If you’re one of the 23 million or so viewers across the U.S. watching the PyeongChang Games this winter, you likely observed every little detail of Shaun White’s Double McTwist 1260 or each turn of Mikaela Shiffrin’s blazing speed – all in slow-motion, of course, and all multiple times. Watching these athletes with vigorous heedfulness is the Olympic sport of us spectators. But, there may be something you haven’t yet noticed from these Games, and come February 25th, you’ll have had 259 chances: the actual medals they’ve won.
The International Olympic Committee explains where the idea for this year’s design comes from, saying, “(They are) inspired by the texture of tree trunks, with the front bearing the Olympic rings and dynamic diagonal lines that reflect both the history of the Olympics and the determination of the participants.”
Lee Suk-woo, the South Korean designer behind its visual concept, incorporated “the Korean alphabet and the foundation of Korean culture into their design through a series of consonants, symbolizing the effort of athletes from around the world who will come together as one to compete at PyeongChang 2018.”
Weighing 1.29 pounds (586 grams) – 20 percent heavier than those manufactured for the Rio Games – the gold medal is composed of a silver metal with a purity of 99.9 percent, and then plated with 6 grams of gold, which is the minimum requirement of the International Olympic Committee. According to research, which takes into consideration the value of gold and silver as of February 2018, the true value of a gold medal at the 2018 PyeongChang Olympics is about $570.30.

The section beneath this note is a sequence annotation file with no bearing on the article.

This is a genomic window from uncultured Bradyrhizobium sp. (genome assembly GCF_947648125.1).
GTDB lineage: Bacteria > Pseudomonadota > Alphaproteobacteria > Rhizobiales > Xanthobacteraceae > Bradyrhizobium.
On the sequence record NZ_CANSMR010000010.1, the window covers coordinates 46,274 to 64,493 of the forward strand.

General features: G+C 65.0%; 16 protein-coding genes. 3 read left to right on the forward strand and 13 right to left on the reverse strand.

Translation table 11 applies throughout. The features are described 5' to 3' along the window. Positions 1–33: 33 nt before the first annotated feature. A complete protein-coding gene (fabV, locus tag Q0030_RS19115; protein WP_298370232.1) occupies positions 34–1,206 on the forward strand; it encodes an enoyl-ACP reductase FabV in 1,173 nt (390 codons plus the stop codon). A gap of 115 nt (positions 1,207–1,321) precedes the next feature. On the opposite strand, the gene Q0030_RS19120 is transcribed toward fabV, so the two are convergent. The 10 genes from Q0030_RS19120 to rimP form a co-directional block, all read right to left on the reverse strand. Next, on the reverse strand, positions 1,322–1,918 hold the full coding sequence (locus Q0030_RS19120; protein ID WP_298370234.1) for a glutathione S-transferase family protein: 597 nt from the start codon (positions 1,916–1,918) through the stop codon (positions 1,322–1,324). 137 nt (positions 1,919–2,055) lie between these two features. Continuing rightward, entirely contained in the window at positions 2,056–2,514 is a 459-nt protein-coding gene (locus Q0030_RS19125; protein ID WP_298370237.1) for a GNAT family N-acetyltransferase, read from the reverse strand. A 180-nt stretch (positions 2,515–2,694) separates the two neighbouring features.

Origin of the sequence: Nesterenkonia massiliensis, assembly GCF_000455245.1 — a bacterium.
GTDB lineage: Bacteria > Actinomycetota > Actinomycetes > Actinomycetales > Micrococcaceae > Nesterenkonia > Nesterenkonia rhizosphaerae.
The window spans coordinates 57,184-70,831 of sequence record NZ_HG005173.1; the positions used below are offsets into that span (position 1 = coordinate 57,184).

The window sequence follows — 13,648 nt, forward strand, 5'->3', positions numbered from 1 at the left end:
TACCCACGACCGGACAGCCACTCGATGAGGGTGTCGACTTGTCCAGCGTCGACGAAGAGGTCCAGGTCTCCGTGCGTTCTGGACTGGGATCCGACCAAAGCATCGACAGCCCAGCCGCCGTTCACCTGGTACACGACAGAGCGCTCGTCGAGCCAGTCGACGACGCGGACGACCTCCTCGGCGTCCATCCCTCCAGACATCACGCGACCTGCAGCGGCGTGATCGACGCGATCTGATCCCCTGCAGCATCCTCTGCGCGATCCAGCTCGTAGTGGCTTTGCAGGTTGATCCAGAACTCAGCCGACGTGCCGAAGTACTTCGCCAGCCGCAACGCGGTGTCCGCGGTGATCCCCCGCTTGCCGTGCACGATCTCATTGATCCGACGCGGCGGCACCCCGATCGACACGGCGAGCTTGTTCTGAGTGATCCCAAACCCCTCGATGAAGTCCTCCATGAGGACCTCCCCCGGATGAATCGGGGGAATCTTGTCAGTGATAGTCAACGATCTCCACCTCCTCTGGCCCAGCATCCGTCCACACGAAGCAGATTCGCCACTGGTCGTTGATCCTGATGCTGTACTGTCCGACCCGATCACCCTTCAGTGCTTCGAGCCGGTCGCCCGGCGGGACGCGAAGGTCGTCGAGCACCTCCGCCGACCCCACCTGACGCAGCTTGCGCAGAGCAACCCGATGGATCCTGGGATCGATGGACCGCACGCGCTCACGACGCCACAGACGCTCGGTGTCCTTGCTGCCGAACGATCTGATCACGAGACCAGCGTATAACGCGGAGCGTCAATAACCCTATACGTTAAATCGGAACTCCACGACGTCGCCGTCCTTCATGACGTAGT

Weighing 1.27 pounds (580 grams), silver medals also have a purity of 99.9 percent. The bronze medal, however, is just barely over a pound (493 grams), and is made up of a copper medal (Cu90-Zn10).
The teal ribbon that the medals hang from is also carefully constructed as an ode to South Korean culture. Made using gapsa, a traditional South Korean fabric, the ribbon is embroidered with Hangeul (the Korean alphabet) patterns and other designs. A lesser-known detail of the ribbon is that it has a light red backing, creating a subtle accent on the opposing side of the more vibrant blue.
Bob Hagel, owner of Eagle’s Mark Awards and Signs, shares his thoughts on these medals with A&E, saying, “A lot of thought goes into the design of the medals for each Olympics. The PyeongChang Games are no exception.” He elaborates, “I love the fact that the designers respect the Olympic traditions and the designs include aspects of its history, as well as the country it is taking place in. The PyeongChang medals are beautiful and the texture of tree bark offers a different look from past medals.
“I think the fact that the awards are wearable medals is brilliant,” Hagel continues. “The winning athletes wear the medals not only during the awards ceremony, but around the Olympic village, and even on TV back home.
“When I think of the Olympics I always picture an athlete with a medal around their neck – it’s a great way to continue to brand the Olympics and inspire others to compete and do their best at whatever they do.”
For more information about this year’s medals, visit www.olympic.org/pyeongchang-2018-medals.